I was at a talk today by an infant psychologist. It was about attachment and the importance of babies’ social interactions. The need for love has long been established as stronger than the need for food in some rather unpleasant experiments sensorily depriving rhesus monkeys in the 50’s and 60’s, which by the way would never pass any ethics committee these days. The following video shows it, it isn’t very “nice” but fascinating nevertheless.
The speaker showed us a video of the “Still face experiment” where the researcher got a parent to show no emotion and not interact at all with their baby and watched their response.
I tried it today on The Boy, it was startling, at only 4 months he reacted just as described in the video, given his level of development (i.e. he smiled, he waved his limbs around, he looked away, he vocalised then cried. He didn’t point or gesture at anything – he isn’t capable of it) what was more startling was that he did it in only about 30 seconds.
It is abundantly clear that if only 2 mins gets this reaction imagine what damage having a disengaged distant parent would be, or worse the psychological damage done by having no stable parent at all like in the Eastern European orphanages reported so widely in mid the 90s.
Apparently your social responses and desire for social interaction is hard wired by about 18 months! The speaker put up pictures of a functional MRI study that showed temporal lobe activity in the sensory deprived kids is grossly reduced – whole bits of brain aren’t turned on when they should be! Some other researchers did weird sensory and social depravation experiments on animals (I missed the details) and their temporal lobes just didn’t develop properly. It’s amazing to think your social interaction and how people treat you determines how well bits of your brain grow!
Try it on your little one – it’s fascinating! (Clearly I mean the face experiment, not depriving them then dissecting out their temporal lobes).
Following my recent post mentioning small boys liking ross things and bugs I had a fantastic small boy moment today thanks to The Wife. She noticed a Tree Weta just outside the front door – off I ran for the camera.
Wetas are great big gnarly bugs that live here in New Zealand. They are nocturnal and live in burrows in the ground or in trees (depending on species) emerging to hunt invertebrates at night. This specimen’s body was about 8 cm long and wonderfully gnarly!
Gnarly Great Big Tree Weta
(Gnarlius Buggus Maximus Awesomeus)
They aren’t particularly dangerous unless you are an invertebrate. Their jaws are pretty hefty and they can give you a nasty nip. This species of Weta is pretty puny by the way, the Giant Weta is even bigger (as the name might suggest). Incidentally Peter Jackson’s Weta Workshop in Wellington is named after these fantastic beasties.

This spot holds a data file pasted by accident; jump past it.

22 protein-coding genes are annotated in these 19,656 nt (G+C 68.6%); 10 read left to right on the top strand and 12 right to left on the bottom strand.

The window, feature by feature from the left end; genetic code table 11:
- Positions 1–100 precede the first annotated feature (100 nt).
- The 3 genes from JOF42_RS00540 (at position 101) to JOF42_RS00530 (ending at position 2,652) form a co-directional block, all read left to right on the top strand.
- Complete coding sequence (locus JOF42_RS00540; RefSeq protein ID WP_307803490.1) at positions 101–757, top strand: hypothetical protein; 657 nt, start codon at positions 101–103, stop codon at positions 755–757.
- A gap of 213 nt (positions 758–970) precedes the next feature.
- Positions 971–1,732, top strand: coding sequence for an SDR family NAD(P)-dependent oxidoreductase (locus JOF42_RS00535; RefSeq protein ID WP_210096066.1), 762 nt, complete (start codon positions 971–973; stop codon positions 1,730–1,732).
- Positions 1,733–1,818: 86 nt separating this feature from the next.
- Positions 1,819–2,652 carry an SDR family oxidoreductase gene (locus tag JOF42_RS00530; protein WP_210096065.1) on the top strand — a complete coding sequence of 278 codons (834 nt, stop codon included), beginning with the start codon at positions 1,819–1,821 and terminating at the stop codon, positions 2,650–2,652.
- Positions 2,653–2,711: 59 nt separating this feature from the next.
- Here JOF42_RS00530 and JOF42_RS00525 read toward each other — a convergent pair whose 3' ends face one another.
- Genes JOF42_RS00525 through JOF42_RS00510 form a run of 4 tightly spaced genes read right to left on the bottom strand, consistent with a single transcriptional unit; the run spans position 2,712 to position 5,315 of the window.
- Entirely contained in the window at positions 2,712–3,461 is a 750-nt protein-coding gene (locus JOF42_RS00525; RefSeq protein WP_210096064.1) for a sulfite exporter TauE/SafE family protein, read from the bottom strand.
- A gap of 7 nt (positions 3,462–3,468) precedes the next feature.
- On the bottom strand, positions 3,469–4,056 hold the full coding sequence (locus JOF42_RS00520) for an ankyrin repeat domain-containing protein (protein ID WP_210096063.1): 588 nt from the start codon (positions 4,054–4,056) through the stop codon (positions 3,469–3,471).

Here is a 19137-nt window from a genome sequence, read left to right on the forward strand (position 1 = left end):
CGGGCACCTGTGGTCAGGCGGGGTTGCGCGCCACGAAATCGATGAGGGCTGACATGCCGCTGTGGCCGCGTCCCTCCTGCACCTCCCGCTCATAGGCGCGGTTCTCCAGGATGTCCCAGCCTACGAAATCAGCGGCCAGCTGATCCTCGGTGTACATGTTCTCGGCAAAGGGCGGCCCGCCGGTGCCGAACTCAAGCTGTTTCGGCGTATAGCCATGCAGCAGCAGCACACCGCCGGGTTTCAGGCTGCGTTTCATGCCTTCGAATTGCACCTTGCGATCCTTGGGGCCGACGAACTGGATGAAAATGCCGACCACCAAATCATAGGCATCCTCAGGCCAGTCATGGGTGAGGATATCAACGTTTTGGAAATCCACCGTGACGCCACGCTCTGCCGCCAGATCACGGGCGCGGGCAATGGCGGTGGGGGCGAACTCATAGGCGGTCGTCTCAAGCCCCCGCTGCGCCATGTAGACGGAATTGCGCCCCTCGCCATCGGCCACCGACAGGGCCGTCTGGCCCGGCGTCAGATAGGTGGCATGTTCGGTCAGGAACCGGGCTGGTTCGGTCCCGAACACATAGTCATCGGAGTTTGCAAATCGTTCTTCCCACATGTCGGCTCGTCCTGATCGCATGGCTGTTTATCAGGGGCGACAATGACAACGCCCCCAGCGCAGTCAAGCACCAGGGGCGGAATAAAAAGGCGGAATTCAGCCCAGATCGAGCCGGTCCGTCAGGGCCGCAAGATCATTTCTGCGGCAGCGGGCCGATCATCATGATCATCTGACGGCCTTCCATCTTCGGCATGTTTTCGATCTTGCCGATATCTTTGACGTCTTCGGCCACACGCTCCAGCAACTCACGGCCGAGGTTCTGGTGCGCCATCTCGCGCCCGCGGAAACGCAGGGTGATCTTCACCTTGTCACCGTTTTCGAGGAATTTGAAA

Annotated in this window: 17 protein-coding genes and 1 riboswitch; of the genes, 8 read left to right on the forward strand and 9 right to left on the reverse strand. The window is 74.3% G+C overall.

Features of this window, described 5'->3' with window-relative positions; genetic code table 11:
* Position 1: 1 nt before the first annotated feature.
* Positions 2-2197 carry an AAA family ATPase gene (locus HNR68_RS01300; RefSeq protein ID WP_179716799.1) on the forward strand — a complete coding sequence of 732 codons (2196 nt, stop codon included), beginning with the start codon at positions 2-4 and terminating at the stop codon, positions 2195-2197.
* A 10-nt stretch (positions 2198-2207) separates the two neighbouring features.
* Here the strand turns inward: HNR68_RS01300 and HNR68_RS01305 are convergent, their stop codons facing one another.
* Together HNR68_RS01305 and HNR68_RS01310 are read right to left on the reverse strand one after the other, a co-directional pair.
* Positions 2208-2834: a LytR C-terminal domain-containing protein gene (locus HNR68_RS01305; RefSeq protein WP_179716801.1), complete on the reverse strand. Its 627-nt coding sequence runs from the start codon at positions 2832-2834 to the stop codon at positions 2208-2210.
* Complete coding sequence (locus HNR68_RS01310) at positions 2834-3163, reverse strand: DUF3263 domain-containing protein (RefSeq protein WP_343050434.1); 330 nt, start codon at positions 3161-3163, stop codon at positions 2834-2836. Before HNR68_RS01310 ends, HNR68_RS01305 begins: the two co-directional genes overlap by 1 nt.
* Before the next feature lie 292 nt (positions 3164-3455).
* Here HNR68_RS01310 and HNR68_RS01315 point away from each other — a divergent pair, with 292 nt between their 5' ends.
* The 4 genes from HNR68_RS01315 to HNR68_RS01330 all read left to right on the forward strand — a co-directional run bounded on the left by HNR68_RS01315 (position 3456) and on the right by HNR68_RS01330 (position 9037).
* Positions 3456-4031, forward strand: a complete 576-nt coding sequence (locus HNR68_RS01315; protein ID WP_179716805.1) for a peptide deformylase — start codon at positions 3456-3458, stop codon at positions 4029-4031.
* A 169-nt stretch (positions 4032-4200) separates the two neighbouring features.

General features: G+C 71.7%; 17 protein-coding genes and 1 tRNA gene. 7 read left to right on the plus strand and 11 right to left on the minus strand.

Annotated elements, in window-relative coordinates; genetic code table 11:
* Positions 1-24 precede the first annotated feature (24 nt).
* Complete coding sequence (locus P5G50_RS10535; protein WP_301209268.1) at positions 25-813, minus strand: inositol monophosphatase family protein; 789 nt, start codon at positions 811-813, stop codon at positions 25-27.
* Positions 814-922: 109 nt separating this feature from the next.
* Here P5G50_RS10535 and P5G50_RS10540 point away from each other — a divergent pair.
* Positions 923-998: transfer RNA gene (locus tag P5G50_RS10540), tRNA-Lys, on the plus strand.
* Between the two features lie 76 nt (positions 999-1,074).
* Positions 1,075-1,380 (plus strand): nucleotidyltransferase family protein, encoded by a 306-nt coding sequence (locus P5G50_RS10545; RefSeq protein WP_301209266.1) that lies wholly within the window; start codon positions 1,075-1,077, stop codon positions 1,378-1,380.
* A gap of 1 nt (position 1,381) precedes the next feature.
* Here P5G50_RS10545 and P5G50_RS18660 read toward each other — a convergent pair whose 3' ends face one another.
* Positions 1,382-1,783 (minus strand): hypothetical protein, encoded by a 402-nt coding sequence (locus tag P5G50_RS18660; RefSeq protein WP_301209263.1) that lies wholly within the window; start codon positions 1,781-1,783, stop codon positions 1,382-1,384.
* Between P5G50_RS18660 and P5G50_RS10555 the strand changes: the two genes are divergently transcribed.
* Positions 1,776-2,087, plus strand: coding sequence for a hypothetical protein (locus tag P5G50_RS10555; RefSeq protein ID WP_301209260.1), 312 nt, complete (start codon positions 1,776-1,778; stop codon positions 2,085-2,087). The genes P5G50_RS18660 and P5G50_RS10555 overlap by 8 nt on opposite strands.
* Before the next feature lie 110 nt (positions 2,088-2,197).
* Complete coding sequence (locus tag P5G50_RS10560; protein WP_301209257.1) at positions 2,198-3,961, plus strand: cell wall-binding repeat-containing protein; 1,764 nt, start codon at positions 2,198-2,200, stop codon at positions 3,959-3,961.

So why am I sharing this? What has it to do with being a Dad or bringing up a nerd? NOTHING. I just love big gnarly bugs and this one lives on my porch!! How awesome is that?
The Boy is here! He arrived on the 4th weighing 8lb 4oz. He’s small, cute, cuddly and making his presence known. For someone who can’t yet control his facial muscles, let alone his hands he’s doing a very good job of controlling us! Already my days are pretty unrecognisable – hence the delay in posting.
As super proud parents do, we went for a newborn photoshoot at 10 days with a local photographer. In true nerd fashion we had seen her on facebook and it turned out she was in the next town to us. She really was superb and very slick. NZers in the Waikato should look her up!
His birth was an interesting process from many perspectives. I had to go from Doctor where I run situations to what amounted to Cheerleader, and it took some adjustment. I had to constantly remind myself I was The Wife’s husband and not her doctor. This was especially difficult as it was unfortunately quite a “medical birth” no waterbaths and whalesong here my friends! After various medications, an epidural and lots of pushing and some pulling he was out. Out and screaming.
Oxytocin – The “Hug Hormone”
The biologist side of me knows that I am designed to like my offspring. Oxytocin released by both of us when I hug my Little Man is there to help me bond with him and him to me. I am SUPPOSED to be smitten, to be instantly protective and adoring. I am an animal like all other mammals before me, I’m nothing special and these biological mind control tricks are as likely to work on me as they would on a dog or a badger.
I am so very happy though. It was magical, seeing my little man for the first time. Holding him and staring into his grey eyes as we studied each other for the first time will probably be one of the defining moments of my life. It is a bigger deal than any previous life event. the pride and happiness I felt at that moment was better than all my graduations, my wedding and pretty much anything else all combined, and yet ….. it’s nothing special, babies are born every minute of every day. I am not particularly clever or unusual in that my wife has had a baby. In the grand scheme of things – SO WHAT?
I know it’s only biology that makes me feel like this. Pure and simple. It’s only biology but it’s bloody awesome! I have never felt happier!